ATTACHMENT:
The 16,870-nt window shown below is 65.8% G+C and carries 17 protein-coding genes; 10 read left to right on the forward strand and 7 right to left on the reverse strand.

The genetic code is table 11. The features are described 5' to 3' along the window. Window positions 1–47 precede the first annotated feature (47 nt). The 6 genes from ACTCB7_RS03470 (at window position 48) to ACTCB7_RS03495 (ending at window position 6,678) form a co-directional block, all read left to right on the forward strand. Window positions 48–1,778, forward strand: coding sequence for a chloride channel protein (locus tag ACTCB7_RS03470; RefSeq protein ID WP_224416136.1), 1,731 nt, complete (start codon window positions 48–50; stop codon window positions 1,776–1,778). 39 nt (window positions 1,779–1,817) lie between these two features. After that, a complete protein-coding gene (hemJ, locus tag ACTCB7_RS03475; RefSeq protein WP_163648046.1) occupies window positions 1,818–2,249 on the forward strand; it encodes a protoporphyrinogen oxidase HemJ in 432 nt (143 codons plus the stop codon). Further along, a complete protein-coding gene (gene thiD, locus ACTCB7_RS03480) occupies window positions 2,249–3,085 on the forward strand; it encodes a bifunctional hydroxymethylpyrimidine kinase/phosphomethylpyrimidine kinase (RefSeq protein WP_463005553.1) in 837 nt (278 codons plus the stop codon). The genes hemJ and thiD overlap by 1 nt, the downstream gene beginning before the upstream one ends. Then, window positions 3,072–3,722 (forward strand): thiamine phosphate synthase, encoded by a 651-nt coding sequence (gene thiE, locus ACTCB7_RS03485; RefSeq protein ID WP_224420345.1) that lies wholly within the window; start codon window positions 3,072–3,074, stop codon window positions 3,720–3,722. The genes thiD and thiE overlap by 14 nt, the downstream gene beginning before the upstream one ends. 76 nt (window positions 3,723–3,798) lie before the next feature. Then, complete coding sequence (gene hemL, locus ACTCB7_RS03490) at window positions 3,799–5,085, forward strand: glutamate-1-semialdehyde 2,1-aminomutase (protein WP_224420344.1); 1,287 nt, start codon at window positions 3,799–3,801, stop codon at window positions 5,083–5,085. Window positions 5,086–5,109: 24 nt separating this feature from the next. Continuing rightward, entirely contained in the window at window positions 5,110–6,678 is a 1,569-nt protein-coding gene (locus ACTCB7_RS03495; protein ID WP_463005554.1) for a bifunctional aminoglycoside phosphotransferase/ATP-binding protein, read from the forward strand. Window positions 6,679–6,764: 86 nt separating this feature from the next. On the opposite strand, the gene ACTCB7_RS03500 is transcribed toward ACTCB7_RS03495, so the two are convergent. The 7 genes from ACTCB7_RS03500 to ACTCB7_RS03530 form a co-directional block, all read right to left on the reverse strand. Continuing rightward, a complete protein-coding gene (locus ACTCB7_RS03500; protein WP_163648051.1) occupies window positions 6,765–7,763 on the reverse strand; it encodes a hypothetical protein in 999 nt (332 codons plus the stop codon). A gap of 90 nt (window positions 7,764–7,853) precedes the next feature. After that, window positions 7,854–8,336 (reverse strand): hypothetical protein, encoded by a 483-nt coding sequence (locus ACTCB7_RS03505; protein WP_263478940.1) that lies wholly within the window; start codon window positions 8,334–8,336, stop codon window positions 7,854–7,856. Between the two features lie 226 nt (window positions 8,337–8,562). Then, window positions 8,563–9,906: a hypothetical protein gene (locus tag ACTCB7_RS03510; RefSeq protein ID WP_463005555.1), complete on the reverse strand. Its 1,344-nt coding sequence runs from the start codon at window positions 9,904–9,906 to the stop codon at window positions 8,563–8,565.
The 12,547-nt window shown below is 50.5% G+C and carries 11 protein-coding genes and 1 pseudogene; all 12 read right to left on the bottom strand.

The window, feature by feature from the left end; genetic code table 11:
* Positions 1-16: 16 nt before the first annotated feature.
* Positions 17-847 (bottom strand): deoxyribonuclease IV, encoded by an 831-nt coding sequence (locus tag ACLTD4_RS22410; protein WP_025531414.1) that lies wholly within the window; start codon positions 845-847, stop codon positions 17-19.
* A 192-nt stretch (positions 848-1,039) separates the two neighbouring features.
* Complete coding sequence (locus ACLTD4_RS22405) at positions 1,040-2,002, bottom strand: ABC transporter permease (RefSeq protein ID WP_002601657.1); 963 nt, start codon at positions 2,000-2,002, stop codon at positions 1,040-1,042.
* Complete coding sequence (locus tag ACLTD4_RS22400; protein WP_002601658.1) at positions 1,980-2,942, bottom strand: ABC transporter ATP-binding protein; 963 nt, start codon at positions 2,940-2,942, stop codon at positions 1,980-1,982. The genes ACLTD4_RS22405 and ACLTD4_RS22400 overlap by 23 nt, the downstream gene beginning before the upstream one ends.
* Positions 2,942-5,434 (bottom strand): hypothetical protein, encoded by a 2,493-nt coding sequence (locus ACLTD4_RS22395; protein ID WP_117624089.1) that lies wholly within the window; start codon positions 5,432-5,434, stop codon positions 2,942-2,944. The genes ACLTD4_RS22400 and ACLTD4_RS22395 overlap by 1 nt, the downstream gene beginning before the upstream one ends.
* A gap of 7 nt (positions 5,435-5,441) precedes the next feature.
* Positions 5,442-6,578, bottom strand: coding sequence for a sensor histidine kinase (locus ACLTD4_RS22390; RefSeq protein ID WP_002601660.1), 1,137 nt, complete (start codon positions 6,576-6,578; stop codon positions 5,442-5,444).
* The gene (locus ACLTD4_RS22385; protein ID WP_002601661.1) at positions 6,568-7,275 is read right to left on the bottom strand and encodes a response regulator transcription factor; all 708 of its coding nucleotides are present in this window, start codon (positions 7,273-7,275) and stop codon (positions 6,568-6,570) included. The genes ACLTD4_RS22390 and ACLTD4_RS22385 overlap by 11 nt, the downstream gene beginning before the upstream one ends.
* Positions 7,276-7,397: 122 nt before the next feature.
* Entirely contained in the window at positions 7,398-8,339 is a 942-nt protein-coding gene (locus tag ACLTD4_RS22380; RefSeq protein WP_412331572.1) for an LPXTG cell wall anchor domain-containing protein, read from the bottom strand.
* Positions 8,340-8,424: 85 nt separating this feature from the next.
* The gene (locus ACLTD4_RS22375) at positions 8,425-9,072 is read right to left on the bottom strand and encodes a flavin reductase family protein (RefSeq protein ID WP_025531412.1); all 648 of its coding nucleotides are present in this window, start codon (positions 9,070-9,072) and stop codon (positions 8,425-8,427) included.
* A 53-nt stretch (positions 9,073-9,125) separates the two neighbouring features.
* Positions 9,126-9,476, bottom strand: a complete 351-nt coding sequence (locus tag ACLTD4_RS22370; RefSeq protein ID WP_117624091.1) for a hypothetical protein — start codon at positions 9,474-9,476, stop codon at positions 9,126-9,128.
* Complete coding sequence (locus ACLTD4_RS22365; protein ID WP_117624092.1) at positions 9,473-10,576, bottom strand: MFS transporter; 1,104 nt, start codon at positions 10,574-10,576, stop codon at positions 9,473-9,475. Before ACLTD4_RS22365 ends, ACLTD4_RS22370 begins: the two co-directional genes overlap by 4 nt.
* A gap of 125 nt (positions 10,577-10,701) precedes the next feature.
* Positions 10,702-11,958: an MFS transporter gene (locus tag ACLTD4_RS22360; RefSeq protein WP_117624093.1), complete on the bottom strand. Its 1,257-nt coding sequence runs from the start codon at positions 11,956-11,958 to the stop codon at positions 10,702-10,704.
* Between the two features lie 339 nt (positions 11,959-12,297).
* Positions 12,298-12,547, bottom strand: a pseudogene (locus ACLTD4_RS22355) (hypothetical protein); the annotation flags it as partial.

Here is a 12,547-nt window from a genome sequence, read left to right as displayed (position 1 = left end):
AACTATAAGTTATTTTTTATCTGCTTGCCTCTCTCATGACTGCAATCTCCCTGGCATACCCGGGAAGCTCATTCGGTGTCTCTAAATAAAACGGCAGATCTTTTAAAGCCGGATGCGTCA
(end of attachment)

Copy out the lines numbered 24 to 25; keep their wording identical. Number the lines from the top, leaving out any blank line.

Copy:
* Positions 12,298-12,547, bottom strand: a pseudogene (locus ACLTD4_RS22355) (hypothetical protein); the annotation flags it as partial.

Here is a 12,547-nt window from a genome sequence, read left to right as displayed (position 1 = left end):